SMART GRID
     
A smart grid is a modernized electrical grid that uses information and communications technology to gather and act on information, such as information about the behaviors of suppliers and consumers in homes and business, in an automated fashion to improve the efficiency, reliability, economics, and sustainability of the production and distribution of electricity.

Smart grid policy is organized in Europe as Smart Grid European Technology Platform. Policy in the United States is described in 42 U.S.C. (U.S. Code) ch. 152, subch. IX § 17381. Roll-out of smart grid technology also implies a fundamental re-engineering of the electricity services industry, although typical usage of the term is focused on the technical infrastructure. Electric vehicles may also be considered as part of the grid.

Most opposition and concerns have centered on smart meters and the items (such as remote control, remote disconnect, and variable rate pricing) enabled by them. Where opposition to smart meters is encountered, they are often marketed as "smart grid" which connects smart grid to smart meters in the eyes of opponents.

With the advent of cybercrime there is also concern on the security of the infrastructure, primarily around the communications technology at the heart of the smart grid.

Energy and telecommunications sectors - inclusive of the policy-making communities - debated the most pertinent issues relating to the EU-wide roll out of intelligent energy networks. The successful convergence of these major infrastructure sectors will dictate the successful delivery of the European smart grid. Has a strong and clear enough case been made so far for a European smart grid? What future social and economic benefits would the European smart grid bring? What might a market for smart grid technologies and energy tariffs look like? How will spectrum and bandwidth considerations determine the possibilities the smart grid will offer, particularly in terms of the Internet of Things and smarter homes?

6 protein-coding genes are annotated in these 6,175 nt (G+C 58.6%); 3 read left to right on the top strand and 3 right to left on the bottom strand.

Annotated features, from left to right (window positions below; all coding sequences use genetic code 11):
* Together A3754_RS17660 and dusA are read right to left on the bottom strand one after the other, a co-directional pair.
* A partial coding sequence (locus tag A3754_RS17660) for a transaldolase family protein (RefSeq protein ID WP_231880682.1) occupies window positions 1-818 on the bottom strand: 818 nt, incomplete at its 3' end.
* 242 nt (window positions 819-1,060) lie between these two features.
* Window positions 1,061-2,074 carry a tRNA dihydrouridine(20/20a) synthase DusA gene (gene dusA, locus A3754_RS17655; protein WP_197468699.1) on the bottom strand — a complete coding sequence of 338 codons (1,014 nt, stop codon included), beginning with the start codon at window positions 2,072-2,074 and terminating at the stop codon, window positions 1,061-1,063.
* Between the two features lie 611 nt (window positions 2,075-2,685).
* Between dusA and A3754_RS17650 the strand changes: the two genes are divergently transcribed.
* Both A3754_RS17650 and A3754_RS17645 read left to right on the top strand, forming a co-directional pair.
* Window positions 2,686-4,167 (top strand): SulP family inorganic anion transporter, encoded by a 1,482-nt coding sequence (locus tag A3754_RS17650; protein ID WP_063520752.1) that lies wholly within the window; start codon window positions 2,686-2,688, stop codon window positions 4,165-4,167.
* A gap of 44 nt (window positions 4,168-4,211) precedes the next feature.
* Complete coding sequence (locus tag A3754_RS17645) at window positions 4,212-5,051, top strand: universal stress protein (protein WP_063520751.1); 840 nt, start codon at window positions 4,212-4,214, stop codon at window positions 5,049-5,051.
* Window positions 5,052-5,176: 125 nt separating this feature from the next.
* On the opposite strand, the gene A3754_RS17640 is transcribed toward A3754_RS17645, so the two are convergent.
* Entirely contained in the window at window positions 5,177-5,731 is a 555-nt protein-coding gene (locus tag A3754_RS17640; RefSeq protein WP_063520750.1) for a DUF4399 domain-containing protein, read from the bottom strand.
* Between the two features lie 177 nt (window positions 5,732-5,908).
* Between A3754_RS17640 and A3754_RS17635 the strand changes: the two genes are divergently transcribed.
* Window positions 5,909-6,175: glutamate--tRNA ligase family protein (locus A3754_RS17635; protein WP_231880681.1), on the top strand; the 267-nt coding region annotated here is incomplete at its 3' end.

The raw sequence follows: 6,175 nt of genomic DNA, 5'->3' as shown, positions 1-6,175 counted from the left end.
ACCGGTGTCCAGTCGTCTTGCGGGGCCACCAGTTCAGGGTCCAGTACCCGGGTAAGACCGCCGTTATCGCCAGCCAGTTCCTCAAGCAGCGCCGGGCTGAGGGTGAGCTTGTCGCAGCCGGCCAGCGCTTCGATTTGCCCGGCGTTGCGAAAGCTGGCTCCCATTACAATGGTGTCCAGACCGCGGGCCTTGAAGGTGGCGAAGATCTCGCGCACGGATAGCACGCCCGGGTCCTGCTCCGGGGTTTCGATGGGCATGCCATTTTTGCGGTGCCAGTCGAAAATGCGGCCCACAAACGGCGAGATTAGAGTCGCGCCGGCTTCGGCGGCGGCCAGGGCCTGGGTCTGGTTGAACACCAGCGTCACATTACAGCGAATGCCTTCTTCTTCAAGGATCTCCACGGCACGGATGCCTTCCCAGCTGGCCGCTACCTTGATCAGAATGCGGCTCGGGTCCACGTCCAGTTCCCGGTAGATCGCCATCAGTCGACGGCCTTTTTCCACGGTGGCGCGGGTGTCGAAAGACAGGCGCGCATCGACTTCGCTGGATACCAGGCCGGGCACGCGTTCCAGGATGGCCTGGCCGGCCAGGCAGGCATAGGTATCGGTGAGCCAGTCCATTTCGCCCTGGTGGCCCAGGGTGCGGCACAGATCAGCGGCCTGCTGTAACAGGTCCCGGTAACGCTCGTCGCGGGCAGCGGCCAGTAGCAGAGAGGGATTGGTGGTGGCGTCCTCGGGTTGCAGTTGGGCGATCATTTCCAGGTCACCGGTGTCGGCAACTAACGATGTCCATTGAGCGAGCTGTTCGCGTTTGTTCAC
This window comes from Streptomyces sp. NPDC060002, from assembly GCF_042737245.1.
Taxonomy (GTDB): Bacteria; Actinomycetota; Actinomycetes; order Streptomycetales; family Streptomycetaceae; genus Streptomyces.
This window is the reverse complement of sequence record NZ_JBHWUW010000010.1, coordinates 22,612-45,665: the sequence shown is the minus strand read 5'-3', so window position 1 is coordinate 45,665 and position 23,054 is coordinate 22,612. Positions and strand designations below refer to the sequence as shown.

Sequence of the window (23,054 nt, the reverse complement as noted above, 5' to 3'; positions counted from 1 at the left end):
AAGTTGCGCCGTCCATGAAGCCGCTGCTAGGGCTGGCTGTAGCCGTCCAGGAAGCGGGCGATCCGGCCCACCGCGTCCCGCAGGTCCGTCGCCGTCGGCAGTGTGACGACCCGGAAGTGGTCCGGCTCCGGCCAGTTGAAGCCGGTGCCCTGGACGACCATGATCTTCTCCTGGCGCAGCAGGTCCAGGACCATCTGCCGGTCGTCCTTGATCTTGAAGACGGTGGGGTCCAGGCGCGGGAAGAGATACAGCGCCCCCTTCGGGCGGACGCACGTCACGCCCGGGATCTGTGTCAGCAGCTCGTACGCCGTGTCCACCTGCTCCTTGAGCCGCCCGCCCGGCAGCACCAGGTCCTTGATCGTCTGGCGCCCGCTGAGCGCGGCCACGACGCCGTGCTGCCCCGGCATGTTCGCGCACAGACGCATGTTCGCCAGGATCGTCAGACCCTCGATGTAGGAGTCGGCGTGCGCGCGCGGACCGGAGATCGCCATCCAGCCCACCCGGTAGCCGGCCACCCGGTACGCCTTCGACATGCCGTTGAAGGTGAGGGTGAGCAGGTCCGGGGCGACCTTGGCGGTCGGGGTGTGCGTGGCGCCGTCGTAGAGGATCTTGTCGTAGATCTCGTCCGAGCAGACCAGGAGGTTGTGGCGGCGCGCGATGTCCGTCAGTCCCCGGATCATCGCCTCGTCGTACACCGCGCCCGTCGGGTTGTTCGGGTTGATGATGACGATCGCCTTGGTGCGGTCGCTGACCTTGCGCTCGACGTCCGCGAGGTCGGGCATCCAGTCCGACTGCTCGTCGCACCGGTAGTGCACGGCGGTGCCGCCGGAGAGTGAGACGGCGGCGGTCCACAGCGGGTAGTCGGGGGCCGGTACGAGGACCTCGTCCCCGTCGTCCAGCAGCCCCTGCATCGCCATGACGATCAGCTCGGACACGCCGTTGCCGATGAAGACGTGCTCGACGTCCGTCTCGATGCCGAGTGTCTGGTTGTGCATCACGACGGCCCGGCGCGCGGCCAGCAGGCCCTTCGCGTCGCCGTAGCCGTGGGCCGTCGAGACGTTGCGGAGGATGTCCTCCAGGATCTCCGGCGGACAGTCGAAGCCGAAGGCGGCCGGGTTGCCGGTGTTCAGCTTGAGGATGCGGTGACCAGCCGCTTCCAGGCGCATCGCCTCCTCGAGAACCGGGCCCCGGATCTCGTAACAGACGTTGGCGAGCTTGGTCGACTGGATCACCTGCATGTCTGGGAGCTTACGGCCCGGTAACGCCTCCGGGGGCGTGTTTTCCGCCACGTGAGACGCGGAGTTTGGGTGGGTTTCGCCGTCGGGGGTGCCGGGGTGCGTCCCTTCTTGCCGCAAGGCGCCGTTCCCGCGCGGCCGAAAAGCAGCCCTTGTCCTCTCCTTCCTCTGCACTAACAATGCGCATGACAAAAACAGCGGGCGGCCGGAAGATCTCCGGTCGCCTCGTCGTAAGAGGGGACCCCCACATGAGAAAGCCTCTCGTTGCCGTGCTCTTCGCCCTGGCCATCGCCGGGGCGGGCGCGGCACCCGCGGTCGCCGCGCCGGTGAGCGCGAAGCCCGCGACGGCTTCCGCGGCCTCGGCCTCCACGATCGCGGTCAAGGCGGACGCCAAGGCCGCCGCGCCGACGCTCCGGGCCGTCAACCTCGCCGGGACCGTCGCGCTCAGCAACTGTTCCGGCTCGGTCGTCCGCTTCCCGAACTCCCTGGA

European technology platform for the electricity networks of the future
The European Smart Grid Conference 2013 discussed on the following issues:

On Regulatory and Financial Framework: The issues of regulation and finance for the grid are critical. Without a stable regulatory and investment environment, smart grid deployment will not reach an EU-wide scale. What models and policies are being developed that can deliver progressive smart grid implementation and which respect both national idiosyncrasies and EU-wide concerns? What can be learnt from current grid projects, test beds and R&D programmes?

How is Europe’s Projects of Common Interest (PCI) progressing and is this the most effective way of managing infrastructure investments given their transnational nature? Will private investment really plug the quoted €60 billion funding gap, particularly given the recessionary environment? Are the envisaged mechanisms for recouping such investments, for instance via tariffs likely to deliver? What will future markets for both smart grid technologies and energy consumption look like?

On Standardisation and Grid Technologies: As with any new and emerging technologies and systems, the “proof of concept” stages are critical. These developments must at some stage however be accompanied by a commitment to common standards, delivering interoperability and flexibility, and therefore avoiding technology lock-in. This session will provide an update on standardisation for the grid and will look at the key technologies and sectors where work is underway

On Grid Stability and Security: Processes across the smart grid are dependent upon infrastructures and technologies based on advanced ICT. From industrial control systems, computer networks, intelligent devices, distributed control systems and home network hubs, a malicious attack on a system with such dependencies would be potentially catastrophic. Where is Europe in terms of securing the grid from cyber attack? What demands will the smart grid place on existing infrastructure and what preparations are required to ensure grid stability?

On Energy storage and large-scale renewables integration – what are the implications? The ability to store electricity produced from renewable energy sources will be key in the smart grid future. How is Europe ensuring that regions producing significant energy from such sources are connected to regions where appropriate storage is available? Will a smarter grid in fact mean that storage becomes progressively less important as energy management and efficiency increases? What will the regulatory and standardisation implications be as a result of innovative solutions such as Power-to-Gas? Finally, what are the market and competition challenges for energy storage providers in Europe?

The conference 2013 brought together stakeholders from both the energy and telecommunications sectors - inclusive of the policy-making communities - to debate the most pertinent issues relating to the EU-wide roll out of intelligent energy networks. With the successful convergence of these major infrastructure sectors dictating the successful delivery of the European smart grid, this conference will examined what needs to be done to achieve such cross-sector collaboration.